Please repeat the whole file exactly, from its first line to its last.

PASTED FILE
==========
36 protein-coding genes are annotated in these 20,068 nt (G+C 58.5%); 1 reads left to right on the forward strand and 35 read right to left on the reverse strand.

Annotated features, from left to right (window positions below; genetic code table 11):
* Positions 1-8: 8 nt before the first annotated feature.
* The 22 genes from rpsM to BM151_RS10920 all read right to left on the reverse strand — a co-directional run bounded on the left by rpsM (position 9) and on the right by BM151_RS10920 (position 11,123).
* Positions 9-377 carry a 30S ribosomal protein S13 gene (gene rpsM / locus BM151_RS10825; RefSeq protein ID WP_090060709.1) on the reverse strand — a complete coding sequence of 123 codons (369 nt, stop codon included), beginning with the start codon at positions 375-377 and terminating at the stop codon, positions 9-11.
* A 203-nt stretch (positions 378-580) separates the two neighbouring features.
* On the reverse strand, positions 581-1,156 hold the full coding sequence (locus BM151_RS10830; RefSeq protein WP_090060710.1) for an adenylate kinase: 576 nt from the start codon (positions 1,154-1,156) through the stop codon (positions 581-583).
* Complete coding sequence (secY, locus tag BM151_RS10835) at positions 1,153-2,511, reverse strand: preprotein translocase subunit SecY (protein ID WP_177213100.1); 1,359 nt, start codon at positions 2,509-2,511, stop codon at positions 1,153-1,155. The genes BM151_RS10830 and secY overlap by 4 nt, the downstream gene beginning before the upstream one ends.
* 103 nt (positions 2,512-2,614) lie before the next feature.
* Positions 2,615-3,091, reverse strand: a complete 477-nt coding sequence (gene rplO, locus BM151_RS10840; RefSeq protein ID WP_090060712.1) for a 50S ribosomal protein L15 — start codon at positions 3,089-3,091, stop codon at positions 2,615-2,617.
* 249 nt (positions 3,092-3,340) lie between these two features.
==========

36 protein-coding genes are annotated in these 20,068 nt (G+C 58.5%); 1 reads left to right on the forward strand and 35 read right to left on the reverse strand.

Annotated features, from left to right (window positions below; genetic code table 11):
* Positions 1-8: 8 nt before the first annotated feature.
* The 22 genes from rpsM to BM151_RS10920 all read right to left on the reverse strand — a co-directional run bounded on the left by rpsM (position 9) and on the right by BM151_RS10920 (position 11,123).
* Positions 9-377 carry a 30S ribosomal protein S13 gene (gene rpsM / locus BM151_RS10825; RefSeq protein ID WP_090060709.1) on the reverse strand — a complete coding sequence of 123 codons (369 nt, stop codon included), beginning with the start codon at positions 375-377 and terminating at the stop codon, positions 9-11.
* A 203-nt stretch (positions 378-580) separates the two neighbouring features.
* On the reverse strand, positions 581-1,156 hold the full coding sequence (locus BM151_RS10830; RefSeq protein WP_090060710.1) for an adenylate kinase: 576 nt from the start codon (positions 1,154-1,156) through the stop codon (positions 581-583).
* Complete coding sequence (secY, locus tag BM151_RS10835) at positions 1,153-2,511, reverse strand: preprotein translocase subunit SecY (protein ID WP_177213100.1); 1,359 nt, start codon at positions 2,509-2,511, stop codon at positions 1,153-1,155. The genes BM151_RS10830 and secY overlap by 4 nt, the downstream gene beginning before the upstream one ends.
* 103 nt (positions 2,512-2,614) lie before the next feature.
* Positions 2,615-3,091, reverse strand: a complete 477-nt coding sequence (gene rplO, locus BM151_RS10840; RefSeq protein ID WP_090060712.1) for a 50S ribosomal protein L15 — start codon at positions 3,089-3,091, stop codon at positions 2,615-2,617.
* 249 nt (positions 3,092-3,340) lie between these two features.